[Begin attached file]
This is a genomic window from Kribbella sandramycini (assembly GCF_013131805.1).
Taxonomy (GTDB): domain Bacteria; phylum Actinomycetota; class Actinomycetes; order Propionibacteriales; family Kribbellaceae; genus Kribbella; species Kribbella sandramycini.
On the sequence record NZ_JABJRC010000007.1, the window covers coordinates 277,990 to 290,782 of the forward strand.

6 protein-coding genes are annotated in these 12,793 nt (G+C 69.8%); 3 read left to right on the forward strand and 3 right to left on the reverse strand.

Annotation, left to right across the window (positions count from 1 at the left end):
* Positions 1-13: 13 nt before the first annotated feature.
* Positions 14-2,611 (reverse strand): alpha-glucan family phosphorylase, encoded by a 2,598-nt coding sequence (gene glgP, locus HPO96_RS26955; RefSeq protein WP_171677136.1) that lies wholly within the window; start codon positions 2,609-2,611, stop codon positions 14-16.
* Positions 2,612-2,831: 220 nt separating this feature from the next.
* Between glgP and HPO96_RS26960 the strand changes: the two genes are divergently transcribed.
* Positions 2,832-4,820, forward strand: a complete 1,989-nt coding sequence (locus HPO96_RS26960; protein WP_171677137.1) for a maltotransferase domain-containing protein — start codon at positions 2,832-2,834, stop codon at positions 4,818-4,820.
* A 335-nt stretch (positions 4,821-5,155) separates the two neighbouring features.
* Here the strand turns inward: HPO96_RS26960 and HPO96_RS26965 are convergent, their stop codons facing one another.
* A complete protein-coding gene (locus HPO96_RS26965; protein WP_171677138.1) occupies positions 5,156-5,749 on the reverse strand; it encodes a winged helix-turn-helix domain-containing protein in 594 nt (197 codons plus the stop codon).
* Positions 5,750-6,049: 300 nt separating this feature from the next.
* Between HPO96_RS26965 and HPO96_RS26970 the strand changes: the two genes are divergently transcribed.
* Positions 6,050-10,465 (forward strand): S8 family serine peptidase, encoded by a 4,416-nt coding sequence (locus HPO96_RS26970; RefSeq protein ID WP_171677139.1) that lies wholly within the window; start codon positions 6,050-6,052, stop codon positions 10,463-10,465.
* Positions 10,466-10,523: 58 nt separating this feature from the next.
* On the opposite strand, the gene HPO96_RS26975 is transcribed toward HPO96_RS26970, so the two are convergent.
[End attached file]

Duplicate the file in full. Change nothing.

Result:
This is a genomic window from Kribbella sandramycini (assembly GCF_013131805.1).
Taxonomy (GTDB): domain Bacteria; phylum Actinomycetota; class Actinomycetes; order Propionibacteriales; family Kribbellaceae; genus Kribbella; species Kribbella sandramycini.
On the sequence record NZ_JABJRC010000007.1, the window covers coordinates 277,990 to 290,782 of the forward strand.

6 protein-coding genes are annotated in these 12,793 nt (G+C 69.8%); 3 read left to right on the forward strand and 3 right to left on the reverse strand.

Annotation, left to right across the window (positions count from 1 at the left end):
* Positions 1-13: 13 nt before the first annotated feature.
* Positions 14-2,611 (reverse strand): alpha-glucan family phosphorylase, encoded by a 2,598-nt coding sequence (gene glgP, locus HPO96_RS26955; RefSeq protein WP_171677136.1) that lies wholly within the window; start codon positions 2,609-2,611, stop codon positions 14-16.
* Positions 2,612-2,831: 220 nt separating this feature from the next.
* Between glgP and HPO96_RS26960 the strand changes: the two genes are divergently transcribed.
* Positions 2,832-4,820, forward strand: a complete 1,989-nt coding sequence (locus HPO96_RS26960; protein WP_171677137.1) for a maltotransferase domain-containing protein — start codon at positions 2,832-2,834, stop codon at positions 4,818-4,820.
* A 335-nt stretch (positions 4,821-5,155) separates the two neighbouring features.
* Here the strand turns inward: HPO96_RS26960 and HPO96_RS26965 are convergent, their stop codons facing one another.
* A complete protein-coding gene (locus HPO96_RS26965; protein WP_171677138.1) occupies positions 5,156-5,749 on the reverse strand; it encodes a winged helix-turn-helix domain-containing protein in 594 nt (197 codons plus the stop codon).
* Positions 5,750-6,049: 300 nt separating this feature from the next.
* Between HPO96_RS26965 and HPO96_RS26970 the strand changes: the two genes are divergently transcribed.
* Positions 6,050-10,465 (forward strand): S8 family serine peptidase, encoded by a 4,416-nt coding sequence (locus HPO96_RS26970; RefSeq protein ID WP_171677139.1) that lies wholly within the window; start codon positions 6,050-6,052, stop codon positions 10,463-10,465.
* Positions 10,466-10,523: 58 nt separating this feature from the next.
* On the opposite strand, the gene HPO96_RS26975 is transcribed toward HPO96_RS26970, so the two are convergent.